1950s according to Stanley Bailis historiographic sketch the prime pio. neers of American Studies came from literature and history and many. preferred to stay put after occasional forays into new programs and sem. inars Partly rooted in ideas of American exceptionalism and a realm of. putative unique American experiences as a new nation built on immigra. tion scholars tried to capture salient traces of this special American con. dition often in studies featuring grand historical sweeps In the process. a focus on English literature shifted to American letters Again the most. influential studies were animated by the elongated lifespan of myths im. ages and symbols for coming to terms with the American mind imagi. nation or some other broad category 4, Figure 2 Frame enlargement from Alfred Hitchcock s. Saboteur Universal 1942,AMERICA S TIME, Emblematic for our approach to Americana in this volume is not only. scholarly efforts but foremost a non academic text namely Henry R. Luce s landmark essay The American Century from 1941 H G Wells. however probably first used the phrase American Century 5 The inter. twined nature of mediated Americana and the role of America s position. on the global political scene resonates with the backdrop for the analysis. introduction, outlined by Luce perhaps the most renowned American publisher of the. 20th century Discounting the daily newspapers tycoons Pulitzer Hearst. and Ochs the American Editor in Chief was undoubtedly Henry R. Luce Born in China to missionary parents educated at Yale and Oxford. Luce became the most prominent publisher of his generation Time the. first venture emerged in collaboration with Briton Hadden in 1923 and. after Hadden s death Luce launched Fortune Life and Sports Illustrated. and on radio and screen two innovative news digests both named March. In 1941 Orson Welles effectively parodied the March of Time in Citizen. Kane and the style Hadden and Luce had crafted for Time which seem. ingly effortlessly spilled over to other publications and media Prior to. the opening of Citizen Kane in May and the attack on Pearl Harbor in. December Luce was ready to affix the label American onto the 20th. century in a classic essay in Life straightforwardly titled The American. Century Here Luce waxed poetic on key facets of Americana as the sole. common currency across the globe namely American jazz Hollywood. movies American slang American machines and patented products. Thus he claimed they are the only things that every community in the. world from Zanzibar to Hamburg recognizes in common 6 To single. out Hamburg was of course a calculated move in the middle of the Sec. ond World War just prior to the American entry that was to come after. Pearl Harbor For Luce the ubiquitous cultural presence of Americana. was a bridgehead and signpost for America s inevitable political role in. the 20th century Non visionary American politicians he maintained. had dodged this role since 1919 Luce prime s mission at this time was to. convince the Roosevelt administration to abandon isolationism and to. act according to America s manifest purpose and bring leadership to a. brave new world The world Luce argued was in need of American civi. lization and values as a bulwark against totalitarianism at a time when. Europe and Great Britain had been backed into a corner by tyranny. The attack on Pearl Harbor ten months later was to vindicate his ar. gument and during the Cold War that followed America s role in the. global arena expanded along lines first sketched by Luce A son of a mis. sionary with both an internal and external perspective on America. Luce s publications were welcomed by a jazz age America driven by busi. ness and consumerism and led by a generation of well educated young. businessmen tycoon was a term popularized by Time Luce and Hadden. introduction, reasoned that busy modern people needed a new type of entertaining. condensed and well written information to keep abreast with the na. tional and world affairs of the time In the eyes of the public traditional. newspapers like the New York Times were long winded and dull Time was. not the first news magazine to be published in the U S but its stream. lined digest of topical events was to be successful beyond expectations. in spite of competition from the Literary Digest and Reader s Digest The. time savvy philosophy that underpinned Time resonated with the bur. geoning culture of speed that was gaining hold in the U S during these. decades for which the automobile cinema Fordism and Taylorism pro. vide shared discursive links in the current academic literature. Figure 3 Come To America Immigration poster from 1919. Courtesy of Getty Images,FROM MANIFEST DESTINY TO RONALD MCDONALD.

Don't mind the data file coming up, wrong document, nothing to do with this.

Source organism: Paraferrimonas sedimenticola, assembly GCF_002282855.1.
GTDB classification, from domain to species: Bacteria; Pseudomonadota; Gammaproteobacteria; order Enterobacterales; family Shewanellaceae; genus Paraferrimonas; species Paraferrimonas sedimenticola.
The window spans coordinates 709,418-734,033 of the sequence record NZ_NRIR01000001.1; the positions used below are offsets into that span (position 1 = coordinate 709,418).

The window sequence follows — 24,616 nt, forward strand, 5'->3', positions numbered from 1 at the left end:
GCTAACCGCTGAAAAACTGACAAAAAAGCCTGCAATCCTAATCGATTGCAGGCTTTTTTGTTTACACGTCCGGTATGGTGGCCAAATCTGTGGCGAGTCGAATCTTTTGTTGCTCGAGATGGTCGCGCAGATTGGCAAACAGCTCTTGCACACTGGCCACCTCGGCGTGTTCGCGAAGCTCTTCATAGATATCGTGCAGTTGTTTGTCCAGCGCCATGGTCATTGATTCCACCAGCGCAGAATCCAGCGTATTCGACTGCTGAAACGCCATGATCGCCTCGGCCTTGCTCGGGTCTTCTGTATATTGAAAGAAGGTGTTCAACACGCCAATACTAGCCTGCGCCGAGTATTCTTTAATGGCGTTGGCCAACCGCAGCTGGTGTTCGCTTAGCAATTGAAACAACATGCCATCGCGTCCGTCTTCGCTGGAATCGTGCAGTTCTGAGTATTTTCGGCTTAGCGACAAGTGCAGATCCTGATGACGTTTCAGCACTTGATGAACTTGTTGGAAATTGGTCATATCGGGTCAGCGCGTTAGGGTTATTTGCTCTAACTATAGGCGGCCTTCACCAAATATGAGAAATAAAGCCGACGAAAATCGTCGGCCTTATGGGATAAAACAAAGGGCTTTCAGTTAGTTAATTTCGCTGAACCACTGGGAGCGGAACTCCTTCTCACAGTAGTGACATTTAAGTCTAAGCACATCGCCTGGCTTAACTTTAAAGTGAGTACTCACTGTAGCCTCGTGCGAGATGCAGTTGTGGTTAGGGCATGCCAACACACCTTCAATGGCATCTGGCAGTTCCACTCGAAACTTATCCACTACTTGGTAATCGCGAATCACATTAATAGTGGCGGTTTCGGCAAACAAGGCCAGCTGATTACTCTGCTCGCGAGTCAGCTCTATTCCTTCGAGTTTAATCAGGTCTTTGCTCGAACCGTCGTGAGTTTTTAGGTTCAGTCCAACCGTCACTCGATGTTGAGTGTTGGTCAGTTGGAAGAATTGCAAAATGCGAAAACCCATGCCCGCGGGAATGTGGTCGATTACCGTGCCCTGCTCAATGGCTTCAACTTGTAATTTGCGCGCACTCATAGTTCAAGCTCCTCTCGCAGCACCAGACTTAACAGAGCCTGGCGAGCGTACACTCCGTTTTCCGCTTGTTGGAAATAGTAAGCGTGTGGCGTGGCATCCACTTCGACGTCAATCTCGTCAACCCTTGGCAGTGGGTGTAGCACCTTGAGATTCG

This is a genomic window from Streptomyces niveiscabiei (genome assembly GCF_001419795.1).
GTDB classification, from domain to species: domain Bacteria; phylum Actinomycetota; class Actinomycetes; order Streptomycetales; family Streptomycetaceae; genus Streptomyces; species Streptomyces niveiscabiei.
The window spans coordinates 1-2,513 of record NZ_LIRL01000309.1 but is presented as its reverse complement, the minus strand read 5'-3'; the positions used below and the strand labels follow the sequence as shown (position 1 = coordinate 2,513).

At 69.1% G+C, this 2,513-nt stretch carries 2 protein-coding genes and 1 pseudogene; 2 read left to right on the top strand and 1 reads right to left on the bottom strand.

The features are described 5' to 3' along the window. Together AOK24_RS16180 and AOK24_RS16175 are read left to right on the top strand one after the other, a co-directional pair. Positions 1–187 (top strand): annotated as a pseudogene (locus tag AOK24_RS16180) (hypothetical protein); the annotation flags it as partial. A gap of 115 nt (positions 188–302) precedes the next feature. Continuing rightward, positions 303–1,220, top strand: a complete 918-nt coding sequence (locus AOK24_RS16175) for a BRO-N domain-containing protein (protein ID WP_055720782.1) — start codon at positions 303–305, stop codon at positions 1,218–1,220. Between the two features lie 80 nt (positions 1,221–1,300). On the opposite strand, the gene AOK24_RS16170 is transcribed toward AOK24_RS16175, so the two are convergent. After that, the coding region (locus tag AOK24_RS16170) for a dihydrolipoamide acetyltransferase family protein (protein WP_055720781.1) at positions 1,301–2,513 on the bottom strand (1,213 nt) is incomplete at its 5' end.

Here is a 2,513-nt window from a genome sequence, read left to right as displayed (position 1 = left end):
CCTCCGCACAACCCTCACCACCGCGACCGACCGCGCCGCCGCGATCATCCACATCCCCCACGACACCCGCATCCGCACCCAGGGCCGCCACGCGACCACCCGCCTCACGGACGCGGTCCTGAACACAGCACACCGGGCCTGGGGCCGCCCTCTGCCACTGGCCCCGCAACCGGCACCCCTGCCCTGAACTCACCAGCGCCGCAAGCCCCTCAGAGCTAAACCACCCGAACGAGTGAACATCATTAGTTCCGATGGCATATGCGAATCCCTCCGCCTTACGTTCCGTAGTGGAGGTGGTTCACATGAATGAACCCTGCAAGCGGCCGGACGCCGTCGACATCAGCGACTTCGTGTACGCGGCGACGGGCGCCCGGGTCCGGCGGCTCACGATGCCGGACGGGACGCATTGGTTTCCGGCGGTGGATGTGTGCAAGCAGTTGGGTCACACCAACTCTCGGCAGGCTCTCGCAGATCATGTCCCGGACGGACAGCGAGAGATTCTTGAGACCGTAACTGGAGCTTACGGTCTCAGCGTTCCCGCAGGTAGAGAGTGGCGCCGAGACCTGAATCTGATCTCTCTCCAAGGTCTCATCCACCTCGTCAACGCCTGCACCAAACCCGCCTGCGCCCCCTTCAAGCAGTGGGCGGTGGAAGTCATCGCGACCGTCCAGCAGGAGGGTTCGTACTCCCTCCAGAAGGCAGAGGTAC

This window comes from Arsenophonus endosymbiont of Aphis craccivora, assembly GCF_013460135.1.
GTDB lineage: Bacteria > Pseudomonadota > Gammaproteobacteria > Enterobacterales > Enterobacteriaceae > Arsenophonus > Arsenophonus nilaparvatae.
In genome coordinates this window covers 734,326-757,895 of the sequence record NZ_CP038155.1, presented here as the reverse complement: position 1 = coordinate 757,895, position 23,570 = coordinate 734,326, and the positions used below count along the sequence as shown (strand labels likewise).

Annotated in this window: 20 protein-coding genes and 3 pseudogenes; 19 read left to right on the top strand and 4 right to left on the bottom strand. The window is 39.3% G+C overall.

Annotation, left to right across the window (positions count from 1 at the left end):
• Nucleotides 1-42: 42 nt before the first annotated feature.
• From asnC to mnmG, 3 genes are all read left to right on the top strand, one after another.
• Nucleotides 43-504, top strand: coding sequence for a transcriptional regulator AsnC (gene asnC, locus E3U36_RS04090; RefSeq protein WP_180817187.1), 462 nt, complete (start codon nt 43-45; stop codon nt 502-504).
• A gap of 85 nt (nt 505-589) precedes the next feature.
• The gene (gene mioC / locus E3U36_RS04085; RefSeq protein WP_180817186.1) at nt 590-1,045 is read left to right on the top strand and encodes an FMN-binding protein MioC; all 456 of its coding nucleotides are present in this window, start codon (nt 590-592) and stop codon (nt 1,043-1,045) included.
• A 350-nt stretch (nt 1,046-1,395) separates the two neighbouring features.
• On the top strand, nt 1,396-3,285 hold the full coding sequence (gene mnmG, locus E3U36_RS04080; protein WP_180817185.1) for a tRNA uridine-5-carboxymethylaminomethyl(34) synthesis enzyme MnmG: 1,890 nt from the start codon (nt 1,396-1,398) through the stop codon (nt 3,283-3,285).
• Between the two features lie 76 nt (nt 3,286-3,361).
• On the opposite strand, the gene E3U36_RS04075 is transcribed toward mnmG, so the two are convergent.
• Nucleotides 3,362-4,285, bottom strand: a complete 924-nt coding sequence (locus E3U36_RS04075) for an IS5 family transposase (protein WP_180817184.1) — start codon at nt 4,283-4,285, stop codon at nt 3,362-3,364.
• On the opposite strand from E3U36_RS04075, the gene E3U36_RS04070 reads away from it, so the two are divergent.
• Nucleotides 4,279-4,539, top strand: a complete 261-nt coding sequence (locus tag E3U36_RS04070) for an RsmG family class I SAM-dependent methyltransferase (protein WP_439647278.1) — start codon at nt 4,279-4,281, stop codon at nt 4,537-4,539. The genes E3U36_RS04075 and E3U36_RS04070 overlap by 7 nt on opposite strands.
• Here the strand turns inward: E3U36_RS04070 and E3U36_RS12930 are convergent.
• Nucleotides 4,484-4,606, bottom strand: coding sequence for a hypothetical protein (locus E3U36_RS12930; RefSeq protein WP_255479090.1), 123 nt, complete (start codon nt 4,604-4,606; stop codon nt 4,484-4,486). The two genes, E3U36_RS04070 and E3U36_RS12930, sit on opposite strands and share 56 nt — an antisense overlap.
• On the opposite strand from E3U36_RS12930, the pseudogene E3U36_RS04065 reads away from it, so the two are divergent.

Luce s overall vision of America s larger mission in world affairs his inter. nationalist Manifest Destiny is however not our concern Instead we. have singled out Luce s critical lines on American popular culture as an en. during strand of his analytical argument His almost casual observations. on the global spread of American popular culture still strike us a timely and. introduction, timeless observation at least for the time being and are still pertinent de. cades later even when the blessings of the American way are less obvious. than they were before the assassination of the Kennedys Martin Luther. King Vietnam and Watergate More recently prison camp reports from. Guantanamo Bay renditions across Europe and Abu Ghraib have further. dampened the enthusiasm of even America s allies worldwide. Following Luce the overall rationale for this volume is that crucially. mediated Americana i e key aspects of U S culture filtered interpreted. and presented through the popular media and its language together gain. a singular presence across the globe after circa 1914 This did not occur in. uniform fashion however because this very process itself was mediated. by diverse geographical vernaculars in its reception across the world At. the point in time when the American feature film became conspicuous. after years in the shadow of Europe Hollywood simultaneously emerged. as the epicenter of American cinema This chain of events leading up to. the prominence of the American feature film or at least aspects of this. process is highlighted in Joel Frykholm s essay on the writer Rex Beach s. cinematic endeavors Apart from selling literary material to the film in. dustry most prominently his novel The Spoilers Selig 1914 Beach start. ed his own film company So did several other authors but less success. fully With the gradual ascendance of the feature film as a dominant com. modity film culture was not only produced and programmed differently. but also marketed and experienced in novel ways in palace like movie. theaters Not least the atmospheric architecture often replete with ex. otic elements encouraged and further sustained the flight of fancy of the. story world In its desire for middle class patrons the industry sought to. establish a mass market by its diverse tier of exhibition venues and levels. of run After World War I Hollywood s reach was no longer domestic. media popular culture and the american century Edited by kingsley bolton and jan olsson national library of sweden p o box 5039 102 41 stockholm sweden the authors amp national library of sweden 2010 designed by jens andersson www bokochform se printed in sweden by f lth amp h ssler 2010 issn 1654 6601 isbn 978 0 86196 698 1 mediehistoriskt arkiv 20 contents 7 introduction Jan Olsso